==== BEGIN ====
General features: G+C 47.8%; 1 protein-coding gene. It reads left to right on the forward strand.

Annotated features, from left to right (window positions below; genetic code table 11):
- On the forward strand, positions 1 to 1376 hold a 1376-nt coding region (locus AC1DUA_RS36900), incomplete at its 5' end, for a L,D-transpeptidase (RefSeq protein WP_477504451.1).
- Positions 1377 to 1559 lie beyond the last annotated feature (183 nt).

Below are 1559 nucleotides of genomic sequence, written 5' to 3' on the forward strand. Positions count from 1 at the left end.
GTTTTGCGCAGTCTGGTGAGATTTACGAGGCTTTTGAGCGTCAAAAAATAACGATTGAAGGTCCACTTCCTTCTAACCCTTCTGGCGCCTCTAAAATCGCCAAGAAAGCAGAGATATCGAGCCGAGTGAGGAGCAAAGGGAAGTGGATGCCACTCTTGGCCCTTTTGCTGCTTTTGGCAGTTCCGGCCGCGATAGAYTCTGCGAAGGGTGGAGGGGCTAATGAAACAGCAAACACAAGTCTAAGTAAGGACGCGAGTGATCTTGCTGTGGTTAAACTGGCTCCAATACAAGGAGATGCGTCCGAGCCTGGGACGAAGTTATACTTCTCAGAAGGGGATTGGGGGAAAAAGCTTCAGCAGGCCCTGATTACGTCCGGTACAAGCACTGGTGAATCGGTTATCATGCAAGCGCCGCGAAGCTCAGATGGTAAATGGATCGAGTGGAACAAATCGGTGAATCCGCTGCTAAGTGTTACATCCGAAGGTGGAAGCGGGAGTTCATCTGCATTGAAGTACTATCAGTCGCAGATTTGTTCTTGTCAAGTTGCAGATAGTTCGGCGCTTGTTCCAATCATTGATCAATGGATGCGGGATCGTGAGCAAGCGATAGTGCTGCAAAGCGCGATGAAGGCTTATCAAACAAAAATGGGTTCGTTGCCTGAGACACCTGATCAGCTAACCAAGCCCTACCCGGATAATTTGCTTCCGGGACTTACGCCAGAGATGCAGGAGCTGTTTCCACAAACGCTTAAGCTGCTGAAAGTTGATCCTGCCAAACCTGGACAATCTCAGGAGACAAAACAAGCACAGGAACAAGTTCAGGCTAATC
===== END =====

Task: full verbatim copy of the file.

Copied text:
General features: G+C 47.8%; 1 protein-coding gene. It reads left to right on the forward strand.

Annotated features, from left to right (window positions below; genetic code table 11):
- On the forward strand, positions 1 to 1376 hold a 1376-nt coding region (locus AC1DUA_RS36900), incomplete at its 5' end, for a L,D-transpeptidase (RefSeq protein WP_477504451.1).
- Positions 1377 to 1559 lie beyond the last annotated feature (183 nt).

Below are 1559 nucleotides of genomic sequence, written 5' to 3' on the forward strand. Positions count from 1 at the left end.
GTTTTGCGCAGTCTGGTGAGATTTACGAGGCTTTTGAGCGTCAAAAAATAACGATTGAAGGTCCACTTCCTTCTAACCCTTCTGGCGCCTCTAAAATCGCCAAGAAAGCAGAGATATCGAGCCGAGTGAGGAGCAAAGGGAAGTGGATGCCACTCTTGGCCCTTTTGCTGCTTTTGGCAGTTCCGGCCGCGATAGAYTCTGCGAAGGGTGGAGGGGCTAATGAAACAGCAAACACAAGTCTAAGTAAGGACGCGAGTGATCTTGCTGTGGTTAAACTGGCTCCAATACAAGGAGATGCGTCCGAGCCTGGGACGAAGTTATACTTCTCAGAAGGGGATTGGGGGAAAAAGCTTCAGCAGGCCCTGATTACGTCCGGTACAAGCACTGGTGAATCGGTTATCATGCAAGCGCCGCGAAGCTCAGATGGTAAATGGATCGAGTGGAACAAATCGGTGAATCCGCTGCTAAGTGTTACATCCGAAGGTGGAAGCGGGAGTTCATCTGCATTGAAGTACTATCAGTCGCAGATTTGTTCTTGTCAAGTTGCAGATAGTTCGGCGCTTGTTCCAATCATTGATCAATGGATGCGGGATCGTGAGCAAGCGATAGTGCTGCAAAGCGCGATGAAGGCTTATCAAACAAAAATGGGTTCGTTGCCTGAGACACCTGATCAGCTAACCAAGCCCTACCCGGATAATTTGCTTCCGGGACTTACGCCAGAGATGCAGGAGCTGTTTCCACAAACGCTTAAGCTGCTGAAAGTTGATCCTGCCAAACCTGGACAATCTCAGGAGACAAAACAAGCACAGGAACAAGTTCAGGCTAATC